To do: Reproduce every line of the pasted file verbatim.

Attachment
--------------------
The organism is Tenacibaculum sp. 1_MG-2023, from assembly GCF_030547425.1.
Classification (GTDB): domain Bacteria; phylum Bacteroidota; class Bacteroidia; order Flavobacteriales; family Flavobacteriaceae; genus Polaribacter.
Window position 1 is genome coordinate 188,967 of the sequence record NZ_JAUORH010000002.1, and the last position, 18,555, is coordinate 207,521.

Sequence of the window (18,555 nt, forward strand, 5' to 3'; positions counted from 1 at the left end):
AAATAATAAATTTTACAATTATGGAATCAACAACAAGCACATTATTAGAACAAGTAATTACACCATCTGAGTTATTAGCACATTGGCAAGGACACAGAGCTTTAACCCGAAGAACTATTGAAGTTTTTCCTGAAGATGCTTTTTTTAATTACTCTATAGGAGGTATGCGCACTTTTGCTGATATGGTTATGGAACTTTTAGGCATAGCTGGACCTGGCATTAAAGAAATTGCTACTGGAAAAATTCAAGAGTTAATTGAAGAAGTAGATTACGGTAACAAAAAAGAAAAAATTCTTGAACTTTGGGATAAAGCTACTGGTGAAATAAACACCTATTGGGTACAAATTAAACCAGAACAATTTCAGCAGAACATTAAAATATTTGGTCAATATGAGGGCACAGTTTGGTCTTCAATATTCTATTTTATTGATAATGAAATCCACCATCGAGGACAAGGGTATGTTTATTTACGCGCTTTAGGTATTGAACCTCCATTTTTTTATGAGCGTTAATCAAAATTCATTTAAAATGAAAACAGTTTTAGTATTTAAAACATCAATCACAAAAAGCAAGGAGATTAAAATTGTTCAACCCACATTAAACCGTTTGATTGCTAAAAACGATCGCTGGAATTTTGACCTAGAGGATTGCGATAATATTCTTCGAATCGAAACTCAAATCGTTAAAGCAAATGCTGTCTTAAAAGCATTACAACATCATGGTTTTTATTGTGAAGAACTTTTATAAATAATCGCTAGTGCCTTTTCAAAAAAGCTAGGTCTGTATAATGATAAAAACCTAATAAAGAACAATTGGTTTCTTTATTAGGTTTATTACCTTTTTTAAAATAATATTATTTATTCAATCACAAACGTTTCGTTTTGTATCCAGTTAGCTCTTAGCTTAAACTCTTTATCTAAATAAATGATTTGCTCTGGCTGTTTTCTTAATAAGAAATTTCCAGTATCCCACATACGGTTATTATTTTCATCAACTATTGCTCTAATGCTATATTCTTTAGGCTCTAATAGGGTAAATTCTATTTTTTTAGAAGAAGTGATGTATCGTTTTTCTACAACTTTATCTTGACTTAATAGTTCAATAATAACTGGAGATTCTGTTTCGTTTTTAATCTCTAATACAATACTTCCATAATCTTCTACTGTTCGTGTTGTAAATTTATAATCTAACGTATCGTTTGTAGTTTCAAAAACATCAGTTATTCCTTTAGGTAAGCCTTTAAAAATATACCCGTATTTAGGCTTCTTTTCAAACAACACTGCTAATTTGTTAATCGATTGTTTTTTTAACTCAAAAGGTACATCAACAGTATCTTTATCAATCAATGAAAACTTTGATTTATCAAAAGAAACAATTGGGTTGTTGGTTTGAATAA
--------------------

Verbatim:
The organism is Tenacibaculum sp. 1_MG-2023, from assembly GCF_030547425.1.
Classification (GTDB): domain Bacteria; phylum Bacteroidota; class Bacteroidia; order Flavobacteriales; family Flavobacteriaceae; genus Polaribacter.
Window position 1 is genome coordinate 188,967 of the sequence record NZ_JAUORH010000002.1, and the last position, 18,555, is coordinate 207,521.

Sequence of the window (18,555 nt, forward strand, 5' to 3'; positions counted from 1 at the left end):
AAATAATAAATTTTACAATTATGGAATCAACAACAAGCACATTATTAGAACAAGTAATTACACCATCTGAGTTATTAGCACATTGGCAAGGACACAGAGCTTTAACCCGAAGAACTATTGAAGTTTTTCCTGAAGATGCTTTTTTTAATTACTCTATAGGAGGTATGCGCACTTTTGCTGATATGGTTATGGAACTTTTAGGCATAGCTGGACCTGGCATTAAAGAAATTGCTACTGGAAAAATTCAAGAGTTAATTGAAGAAGTAGATTACGGTAACAAAAAAGAAAAAATTCTTGAACTTTGGGATAAAGCTACTGGTGAAATAAACACCTATTGGGTACAAATTAAACCAGAACAATTTCAGCAGAACATTAAAATATTTGGTCAATATGAGGGCACAGTTTGGTCTTCAATATTCTATTTTATTGATAATGAAATCCACCATCGAGGACAAGGGTATGTTTATTTACGCGCTTTAGGTATTGAACCTCCATTTTTTTATGAGCGTTAATCAAAATTCATTTAAAATGAAAACAGTTTTAGTATTTAAAACATCAATCACAAAAAGCAAGGAGATTAAAATTGTTCAACCCACATTAAACCGTTTGATTGCTAAAAACGATCGCTGGAATTTTGACCTAGAGGATTGCGATAATATTCTTCGAATCGAAACTCAAATCGTTAAAGCAAATGCTGTCTTAAAAGCATTACAACATCATGGTTTTTATTGTGAAGAACTTTTATAAATAATCGCTAGTGCCTTTTCAAAAAAGCTAGGTCTGTATAATGATAAAAACCTAATAAAGAACAATTGGTTTCTTTATTAGGTTTATTACCTTTTTTAAAATAATATTATTTATTCAATCACAAACGTTTCGTTTTGTATCCAGTTAGCTCTTAGCTTAAACTCTTTATCTAAATAAATGATTTGCTCTGGCTGTTTTCTTAATAAGAAATTTCCAGTATCCCACATACGGTTATTATTTTCATCAACTATTGCTCTAATGCTATATTCTTTAGGCTCTAATAGGGTAAATTCTATTTTTTTAGAAGAAGTGATGTATCGTTTTTCTACAACTTTATCTTGACTTAATAGTTCAATAATAACTGGAGATTCTGTTTCGTTTTTAATCTCTAATACAATACTTCCATAATCTTCTACTGTTCGTGTTGTAAATTTATAATCTAACGTATCGTTTGTAGTTTCAAAAACATCAGTTATTCCTTTAGGTAAGCCTTTAAAAATATACCCGTATTTAGGCTTCTTTTCAAACAACACTGCTAATTTGTTAATCGATTGTTTTTTTAACTCAAAAGGTACATCAACAGTATCTTTATCAATCAATGAAAACTTTGATTTATCAAAAGAAACAATTGGGTTGTTGGTTTGAATAA